This guide will tell you how to get a nice background image while in Grub. The guide will first explain how to load an image into Grub and use it as a background and then, for those of you who are interested, how to create such an image in Gimp.
Beware! Do only do this if you feel that you know what you're doing! It may mess up your boot loading if you are careless. (Thanks to jonny for pointing this out, together with backing up). That said, it shouldn't be too hard to follow this anyway.
Table of Contents
Making your own splash image
- Adding an image
- Editing the grub configuration
- Seeing your results
- New file
- Create the art
- Reduce colors
- Save and compress
I have attached the splash image I'm using (and a thumbnail of it). We will be using this in the guide but you can use any image you want (assuming it is in the boot splash format, see Making your own splash image below). More images can be found in the Links section.
Get the splash image here.
1. Adding an image
First, move the image to the grub folder (assuming the current dir is your home folder and this is were you downloaded the image).
2. Editing the Grub configuration
sudo mkdir /boot/grub/images
sudo mv usplash.xpm.gz /boot/grub/images
Then open the grub config file menu.lst:
sudo cp /boot/grub/menu.lst /boot/grub/menu.lst.old
Locate a appropriate place to add the image, find the following (row 24 or therabout):
sudo gedit /boot/grub/menu.lst
And add a new section below the above lines:
# Pretty colours
#color cyan/blue white/blue
Important! You MUST replace X and Y with the proper numbers. Grub's configuration syntax is a bit weird because it does not have the same offset as the usual mount for example. X in this case is the actual disk drive and Y is the partition. Assuming you have a pretty standard installation of Ubuntu you could find this information further down in menu.lst. Locate the section which matches the entry you normally boot from:
## Splash image!
There you can find the proper numbers to use for your splashimage command.
## ## End Default Options ##
title Ubuntu, kernel 2.?.??-?-??
Enter those in the line added before. Save the file.
Important2! If you have a separate boot partition you have to remove the /boot in the path, this is because the root of the boot partition is mounted in /boot on your other partition. Resulting in this section instead:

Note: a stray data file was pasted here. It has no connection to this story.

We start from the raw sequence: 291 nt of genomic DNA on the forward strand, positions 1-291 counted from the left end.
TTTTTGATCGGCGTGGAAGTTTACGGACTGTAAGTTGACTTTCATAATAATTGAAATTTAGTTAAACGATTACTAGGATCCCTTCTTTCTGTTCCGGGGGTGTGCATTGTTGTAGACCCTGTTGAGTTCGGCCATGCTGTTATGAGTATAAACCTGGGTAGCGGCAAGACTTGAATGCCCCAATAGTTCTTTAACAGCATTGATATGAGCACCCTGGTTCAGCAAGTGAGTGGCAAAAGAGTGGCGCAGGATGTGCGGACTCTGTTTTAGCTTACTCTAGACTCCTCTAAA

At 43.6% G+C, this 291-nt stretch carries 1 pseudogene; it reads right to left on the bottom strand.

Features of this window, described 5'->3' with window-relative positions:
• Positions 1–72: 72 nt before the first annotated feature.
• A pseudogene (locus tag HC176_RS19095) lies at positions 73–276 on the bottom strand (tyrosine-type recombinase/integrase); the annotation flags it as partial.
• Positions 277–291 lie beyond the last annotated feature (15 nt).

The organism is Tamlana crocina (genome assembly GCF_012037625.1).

3. Seeing your results
## Splash image! (On separate partition)
Reboot and your splash image should be visible as the Grub background.
If the image somehow does not load Grub will behave weird, although if you have a timeout (Ubuntu has by default) Grub should boot Ubuntu anyway. Then you should be able to correct the problem. More information and tips & tricks available here.
Making your own splash image
Here's how you make your own image, I will not tell you how to use the Gimp as there are plenty of other tutorials on that, use google.
1. New file
There are some restrictions on the image, it must be 640x480 pixels large and only contain 14 colors.
2. Create the art
Uh, use your artistic talents and produce wicked art! If you want a photo or something just past it in and resize it. If you want to do something Ubuntu specific this page might be of interest. If you want to use the Ubuntu logo in SVG format (vector graphics) there is a Gimp SVG plugin available in apt-get.
3. Reduce colors
The next step is to reduce the amount of colors to 14. Go Image->Mode->Indexed... and select Generate optimum palette, set the maximum number of colors to 14 and chose a dithering algorithm that looks good. Normal gives the most coherent colored areas but the Floyd-Steinberg algorithms are more appropriate for images with many colors.
4. Save and compress
Save the image as an XPM image. You might want to save a Gimp image also (XCF) in case you want to change it. Then compress it with gzip and copy it to the Grub folder:
sudo cp image.xpm.gz /boot/grub/images
You should now have a nice background in Grub, and perhaps even your own creation!
Grub Splash Image Documentation
Ubuntu Artwork Resources
Additional Ubuntu Splash Screens
Comments and suggestions welcome!
EDIT: Backing up and precautions added. Thanks jonny.
EDIT2: Separate boot partitions handled. Thakns todw1fd.